Osteoporosis Treatment During or Shortly After Menopause
Progesterone Helps Build Bone
As I have reported in my articles and books, and as found by many others,
progesterone is important in the treatment of osteoporosis in postmenopausal
women. In my practice experience treating women of mean age 65 years without
clinical signs of estrogen deficiency, I observed, after three years of transdermal
progesterone treatment, a 15% improvement in bone mineral density (BMD) and
good protection against fracture without using estrogen supplementation. This
does not mean that estrogen (estradiol) has no role in osteoporosis. Both hormones
are important. Estradiol inhibits osteoclast-mediated bone resorption while
progesterone stimulates osteoblast-mediated new bone formation. Thus, my clinical
results mean that the majority of women at this age continue to produce estradiol
sufficient for its bone benefit for many years after menopause.
The case of bone loss during the 3-4 years around actual menopause is a different
story. Prior to menopause, estrogen levels remain at levels essentially the
same as during premenopause. Osteoporosis, however, begins at about age 35
when progesterone levels begin to decline despite continued good estrogen levels.
This is an indication that progesterone deficiency is the major cause of the
early appearance of the osteoporosis process. At menopause, estrogen levels
decline markedly: estrone declines about 40% and estradiol about 60%. This
abrupt decline in estradiol results in an acceleration of osteoclast-mediated
bone resorption. Also, the decrease in estradiol levels results in a decrease
of progesterone receptors, thus decreasing new bone formation. During the 3-4
years around menopause, it is not unusual to observe in industrialized countries
a decrease of BMD in the range of 3-4 % per year, compared to 1-1.5% per year
later in postmenopausal life.
It is interesting to note that Dr. Peter Ellison, in his WHO-sponsored transcultural
studies of hormone levels (using saliva hormone assay), that the premenopausal
estrogen levels of women of industrialized countries were considerably higher
than that of women in non-industrialized countries. Thus, the magnitude of
the decline of estrogen at menopause was greater among women of industrialized
countries. This may explain the fact that bone loss at menopause is greater
among women of industrialized countries.
However, after this 3-4 years of accelerated bone loss, the typical rate of
bone loss reverts to only 1.5% per year, indicating an adaptive tolerance to
the lower estradiol levels. This hypothesis is strongly supported by a recent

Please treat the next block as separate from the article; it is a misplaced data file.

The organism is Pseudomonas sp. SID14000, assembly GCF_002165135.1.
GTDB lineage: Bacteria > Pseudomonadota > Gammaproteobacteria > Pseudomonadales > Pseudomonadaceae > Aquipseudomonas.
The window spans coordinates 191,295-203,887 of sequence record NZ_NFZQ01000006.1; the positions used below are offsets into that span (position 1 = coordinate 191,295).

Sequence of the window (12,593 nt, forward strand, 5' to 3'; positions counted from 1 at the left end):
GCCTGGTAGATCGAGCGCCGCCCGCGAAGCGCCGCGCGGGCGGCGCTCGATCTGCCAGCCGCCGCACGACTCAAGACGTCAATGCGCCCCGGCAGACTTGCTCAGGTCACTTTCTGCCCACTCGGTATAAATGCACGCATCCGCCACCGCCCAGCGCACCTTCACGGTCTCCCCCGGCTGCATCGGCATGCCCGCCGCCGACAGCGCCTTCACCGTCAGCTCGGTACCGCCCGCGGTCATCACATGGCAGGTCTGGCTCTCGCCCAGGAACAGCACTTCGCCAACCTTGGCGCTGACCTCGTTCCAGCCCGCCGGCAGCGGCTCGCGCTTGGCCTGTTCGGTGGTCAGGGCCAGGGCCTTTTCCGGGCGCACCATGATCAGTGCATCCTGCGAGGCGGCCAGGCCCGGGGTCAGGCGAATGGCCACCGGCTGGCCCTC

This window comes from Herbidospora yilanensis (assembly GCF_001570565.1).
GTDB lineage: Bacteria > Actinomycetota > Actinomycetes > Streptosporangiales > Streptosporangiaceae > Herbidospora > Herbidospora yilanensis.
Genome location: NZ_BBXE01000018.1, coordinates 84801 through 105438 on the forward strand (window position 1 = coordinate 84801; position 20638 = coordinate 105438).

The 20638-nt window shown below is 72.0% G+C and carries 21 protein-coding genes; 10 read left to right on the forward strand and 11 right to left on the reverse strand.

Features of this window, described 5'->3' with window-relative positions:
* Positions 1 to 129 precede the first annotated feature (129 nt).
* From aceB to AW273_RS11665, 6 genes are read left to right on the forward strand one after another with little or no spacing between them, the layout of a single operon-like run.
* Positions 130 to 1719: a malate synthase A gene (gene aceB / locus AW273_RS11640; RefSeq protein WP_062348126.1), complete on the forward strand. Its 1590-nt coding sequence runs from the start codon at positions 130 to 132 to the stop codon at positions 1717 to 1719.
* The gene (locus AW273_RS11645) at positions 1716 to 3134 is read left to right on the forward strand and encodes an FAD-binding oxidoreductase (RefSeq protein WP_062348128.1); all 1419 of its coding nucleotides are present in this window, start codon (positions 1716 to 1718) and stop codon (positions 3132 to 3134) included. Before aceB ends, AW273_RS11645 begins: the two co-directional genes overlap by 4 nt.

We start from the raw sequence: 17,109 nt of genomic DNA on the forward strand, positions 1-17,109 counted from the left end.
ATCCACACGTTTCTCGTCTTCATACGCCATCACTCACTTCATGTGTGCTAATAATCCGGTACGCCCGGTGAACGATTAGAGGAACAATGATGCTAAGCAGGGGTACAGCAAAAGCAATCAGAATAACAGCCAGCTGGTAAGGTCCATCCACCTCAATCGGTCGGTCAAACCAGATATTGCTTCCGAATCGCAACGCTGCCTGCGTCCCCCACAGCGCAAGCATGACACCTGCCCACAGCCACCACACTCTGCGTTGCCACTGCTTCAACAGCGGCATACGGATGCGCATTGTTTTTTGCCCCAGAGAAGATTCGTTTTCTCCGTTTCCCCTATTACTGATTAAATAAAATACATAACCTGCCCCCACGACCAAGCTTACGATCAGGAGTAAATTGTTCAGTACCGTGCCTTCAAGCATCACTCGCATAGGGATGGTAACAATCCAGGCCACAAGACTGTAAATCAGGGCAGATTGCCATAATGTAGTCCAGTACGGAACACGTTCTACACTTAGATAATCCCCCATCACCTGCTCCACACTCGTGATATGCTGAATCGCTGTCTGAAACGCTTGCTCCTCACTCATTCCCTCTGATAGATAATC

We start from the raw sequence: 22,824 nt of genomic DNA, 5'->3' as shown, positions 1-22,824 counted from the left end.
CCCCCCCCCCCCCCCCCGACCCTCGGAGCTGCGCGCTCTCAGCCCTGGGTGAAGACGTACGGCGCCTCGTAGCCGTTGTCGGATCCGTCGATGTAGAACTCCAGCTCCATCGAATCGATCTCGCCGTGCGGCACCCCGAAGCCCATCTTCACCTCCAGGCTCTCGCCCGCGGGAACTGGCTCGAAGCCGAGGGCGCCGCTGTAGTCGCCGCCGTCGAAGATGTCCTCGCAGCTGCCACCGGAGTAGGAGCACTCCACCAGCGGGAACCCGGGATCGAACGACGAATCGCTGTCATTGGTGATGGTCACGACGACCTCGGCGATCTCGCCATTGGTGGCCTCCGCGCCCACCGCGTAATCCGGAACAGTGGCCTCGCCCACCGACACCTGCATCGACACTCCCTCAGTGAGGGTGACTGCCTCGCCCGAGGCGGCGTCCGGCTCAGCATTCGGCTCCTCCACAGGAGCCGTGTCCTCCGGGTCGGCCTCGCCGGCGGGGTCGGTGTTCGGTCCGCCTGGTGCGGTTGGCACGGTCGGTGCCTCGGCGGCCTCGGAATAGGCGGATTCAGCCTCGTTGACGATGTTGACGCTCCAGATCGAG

study in the New England Journal of Medicine of 10 September 1998 in which
endogenous hormone production in women aged 65-80 was compared with their fracture
incidence. The study found that a serum estradiol concentration of 5 pg/ml
provided optimal estrogen benefit to bone and this level of estradiol was present
in two thirds (67%) of the women without using ERT or HRT supplements.
This study also found that sex hormone binding globulin (SHBG) concentrations
were even more strongly inversely correlated with bone benefit than estradiol
concentration is. That is, the greater the concentration of SHBG, the less
bone benefit from estradiol. This is readily understandable since SHBG-bound
estradiol is significantly less bioavailable than estradiol itself. Both the
authors of the study and the accompanying editorial lamented the lack of a
good test for non-protein-bound estradiol. The writers did not know that this
is one of the benefits of saliva hormone assay: it is our most accurate means
of testing for non-protein-bound steroids.
Dr. Helene Leonetti has now completed one year of a FDA-approved osteoporosis
study among women who are within five years of menopause using transdermal
progesterone without estrogen supplementation. While she found significant
benefit in sense of wellbeing and relief of hot flushes among progesterone
users, she found essentially no difference in BMD among women using progesterone
compared to placebo users. This indicates, in my opinion, the importance of
the rapid decline of estradiol in both groups causing acceleration of osteoclast-mediated
bone resorption and a decline of progesterone receptors during these menopausal
years. However, if the study is continued for another year or two, it is likely
that an adaptive tolerance of lower concentrations of estradiol will occur
and the improved new bone formation among progesterone users will be revealed
by rising BMD results among the progesterone users. Bone turnover (modeling)
is a slow process and studies of longer duration will be necessary to truly
test the benefit of progesterone in this age group.
It was my experience that small dose supplements of estrogen are needed in
women with clinical signs of estrogen deficiency, particularly vaginal dryness
and/or vaginal mucosal atrophy. If the decline in estrogen at menopause is
converted from a rapid loss to a slow decline by using low dose estrogen supplementation
during these menopausal years, the loss of BMD due to osteoclast-mediated bone
resorption can be prevented. Further, the progesterone bone benefit of improved
new bone formation can eventually restore the bone loss that occurs during
the years around menopause. It is my hope that the study will be funded for
at least another two years.
For much more detailed information about osteoporosis, please read the updated and revised edition of What Your Doctor May NOT Tell You About Menopause available in our book section which has a long chapter on the subject.